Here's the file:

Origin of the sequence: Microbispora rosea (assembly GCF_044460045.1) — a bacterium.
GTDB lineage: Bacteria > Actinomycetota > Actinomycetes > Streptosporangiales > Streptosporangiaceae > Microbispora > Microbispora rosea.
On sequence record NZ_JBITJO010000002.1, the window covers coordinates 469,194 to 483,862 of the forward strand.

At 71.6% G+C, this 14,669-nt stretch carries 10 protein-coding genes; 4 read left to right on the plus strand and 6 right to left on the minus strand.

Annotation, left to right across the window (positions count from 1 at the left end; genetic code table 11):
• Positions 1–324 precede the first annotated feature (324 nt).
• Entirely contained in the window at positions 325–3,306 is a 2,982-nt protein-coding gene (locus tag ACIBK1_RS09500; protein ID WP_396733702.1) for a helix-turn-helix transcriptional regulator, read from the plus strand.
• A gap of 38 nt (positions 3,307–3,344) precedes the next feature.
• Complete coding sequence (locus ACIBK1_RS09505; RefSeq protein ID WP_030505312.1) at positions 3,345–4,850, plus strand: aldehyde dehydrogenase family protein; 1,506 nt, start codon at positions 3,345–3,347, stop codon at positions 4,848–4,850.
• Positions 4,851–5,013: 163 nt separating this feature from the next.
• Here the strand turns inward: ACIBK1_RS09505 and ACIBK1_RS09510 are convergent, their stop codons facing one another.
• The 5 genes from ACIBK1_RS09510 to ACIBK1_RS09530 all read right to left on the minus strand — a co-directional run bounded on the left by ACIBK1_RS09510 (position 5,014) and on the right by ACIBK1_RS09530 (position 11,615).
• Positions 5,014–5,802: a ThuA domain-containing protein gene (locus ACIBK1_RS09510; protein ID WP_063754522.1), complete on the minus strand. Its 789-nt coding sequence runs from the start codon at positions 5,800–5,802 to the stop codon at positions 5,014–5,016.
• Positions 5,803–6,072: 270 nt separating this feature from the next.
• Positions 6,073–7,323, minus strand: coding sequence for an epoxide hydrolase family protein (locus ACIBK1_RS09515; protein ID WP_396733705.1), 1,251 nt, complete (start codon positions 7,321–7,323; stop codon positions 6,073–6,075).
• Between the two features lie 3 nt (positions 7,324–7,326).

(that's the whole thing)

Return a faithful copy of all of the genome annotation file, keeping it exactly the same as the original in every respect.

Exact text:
Origin of the sequence: Microbispora rosea (assembly GCF_044460045.1) — a bacterium.
GTDB lineage: Bacteria > Actinomycetota > Actinomycetes > Streptosporangiales > Streptosporangiaceae > Microbispora > Microbispora rosea.
On sequence record NZ_JBITJO010000002.1, the window covers coordinates 469,194 to 483,862 of the forward strand.

At 71.6% G+C, this 14,669-nt stretch carries 10 protein-coding genes; 4 read left to right on the plus strand and 6 right to left on the minus strand.

Annotation, left to right across the window (positions count from 1 at the left end; genetic code table 11):
• Positions 1–324 precede the first annotated feature (324 nt).
• Entirely contained in the window at positions 325–3,306 is a 2,982-nt protein-coding gene (locus tag ACIBK1_RS09500; protein ID WP_396733702.1) for a helix-turn-helix transcriptional regulator, read from the plus strand.
• A gap of 38 nt (positions 3,307–3,344) precedes the next feature.
• Complete coding sequence (locus ACIBK1_RS09505; RefSeq protein ID WP_030505312.1) at positions 3,345–4,850, plus strand: aldehyde dehydrogenase family protein; 1,506 nt, start codon at positions 3,345–3,347, stop codon at positions 4,848–4,850.
• Positions 4,851–5,013: 163 nt separating this feature from the next.
• Here the strand turns inward: ACIBK1_RS09505 and ACIBK1_RS09510 are convergent, their stop codons facing one another.
• The 5 genes from ACIBK1_RS09510 to ACIBK1_RS09530 all read right to left on the minus strand — a co-directional run bounded on the left by ACIBK1_RS09510 (position 5,014) and on the right by ACIBK1_RS09530 (position 11,615).
• Positions 5,014–5,802: a ThuA domain-containing protein gene (locus ACIBK1_RS09510; protein ID WP_063754522.1), complete on the minus strand. Its 789-nt coding sequence runs from the start codon at positions 5,800–5,802 to the stop codon at positions 5,014–5,016.
• Positions 5,803–6,072: 270 nt separating this feature from the next.
• Positions 6,073–7,323, minus strand: coding sequence for an epoxide hydrolase family protein (locus ACIBK1_RS09515; protein ID WP_396733705.1), 1,251 nt, complete (start codon positions 7,321–7,323; stop codon positions 6,073–6,075).
• Between the two features lie 3 nt (positions 7,324–7,326).